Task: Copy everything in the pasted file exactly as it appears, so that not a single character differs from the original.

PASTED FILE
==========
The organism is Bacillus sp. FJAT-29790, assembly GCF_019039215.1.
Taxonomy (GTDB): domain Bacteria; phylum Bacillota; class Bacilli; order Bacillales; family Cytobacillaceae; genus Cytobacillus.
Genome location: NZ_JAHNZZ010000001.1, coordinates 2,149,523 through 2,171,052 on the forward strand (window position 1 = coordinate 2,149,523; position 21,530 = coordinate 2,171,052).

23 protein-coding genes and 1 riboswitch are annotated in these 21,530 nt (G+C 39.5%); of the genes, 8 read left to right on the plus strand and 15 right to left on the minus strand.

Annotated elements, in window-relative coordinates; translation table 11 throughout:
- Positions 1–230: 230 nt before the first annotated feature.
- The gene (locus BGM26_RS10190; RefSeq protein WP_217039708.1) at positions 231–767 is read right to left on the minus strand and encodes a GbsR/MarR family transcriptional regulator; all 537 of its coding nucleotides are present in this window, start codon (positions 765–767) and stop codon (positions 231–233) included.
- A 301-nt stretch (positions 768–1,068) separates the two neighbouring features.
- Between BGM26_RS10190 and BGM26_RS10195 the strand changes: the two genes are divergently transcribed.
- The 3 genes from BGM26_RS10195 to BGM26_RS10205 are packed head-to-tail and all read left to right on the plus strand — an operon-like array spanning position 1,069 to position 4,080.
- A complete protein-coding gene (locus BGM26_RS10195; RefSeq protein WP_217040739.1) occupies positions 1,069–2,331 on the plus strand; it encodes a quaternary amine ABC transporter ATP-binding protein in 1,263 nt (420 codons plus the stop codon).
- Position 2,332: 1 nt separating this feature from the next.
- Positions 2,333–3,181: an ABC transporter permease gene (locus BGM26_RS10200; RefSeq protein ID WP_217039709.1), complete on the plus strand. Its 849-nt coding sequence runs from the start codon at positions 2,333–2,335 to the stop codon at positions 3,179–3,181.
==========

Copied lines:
The organism is Bacillus sp. FJAT-29790, assembly GCF_019039215.1.
Taxonomy (GTDB): domain Bacteria; phylum Bacillota; class Bacilli; order Bacillales; family Cytobacillaceae; genus Cytobacillus.
Genome location: NZ_JAHNZZ010000001.1, coordinates 2,149,523 through 2,171,052 on the forward strand (window position 1 = coordinate 2,149,523; position 21,530 = coordinate 2,171,052).

23 protein-coding genes and 1 riboswitch are annotated in these 21,530 nt (G+C 39.5%); of the genes, 8 read left to right on the plus strand and 15 right to left on the minus strand.

Annotated elements, in window-relative coordinates; translation table 11 throughout:
- Positions 1–230: 230 nt before the first annotated feature.
- The gene (locus BGM26_RS10190; RefSeq protein WP_217039708.1) at positions 231–767 is read right to left on the minus strand and encodes a GbsR/MarR family transcriptional regulator; all 537 of its coding nucleotides are present in this window, start codon (positions 765–767) and stop codon (positions 231–233) included.
- A 301-nt stretch (positions 768–1,068) separates the two neighbouring features.
- Between BGM26_RS10190 and BGM26_RS10195 the strand changes: the two genes are divergently transcribed.
- The 3 genes from BGM26_RS10195 to BGM26_RS10205 are packed head-to-tail and all read left to right on the plus strand — an operon-like array spanning position 1,069 to position 4,080.
- A complete protein-coding gene (locus BGM26_RS10195; RefSeq protein WP_217040739.1) occupies positions 1,069–2,331 on the plus strand; it encodes a quaternary amine ABC transporter ATP-binding protein in 1,263 nt (420 codons plus the stop codon).
- Position 2,332: 1 nt separating this feature from the next.
- Positions 2,333–3,181: an ABC transporter permease gene (locus BGM26_RS10200; RefSeq protein ID WP_217039709.1), complete on the plus strand. Its 849-nt coding sequence runs from the start codon at positions 2,333–2,335 to the stop codon at positions 3,179–3,181.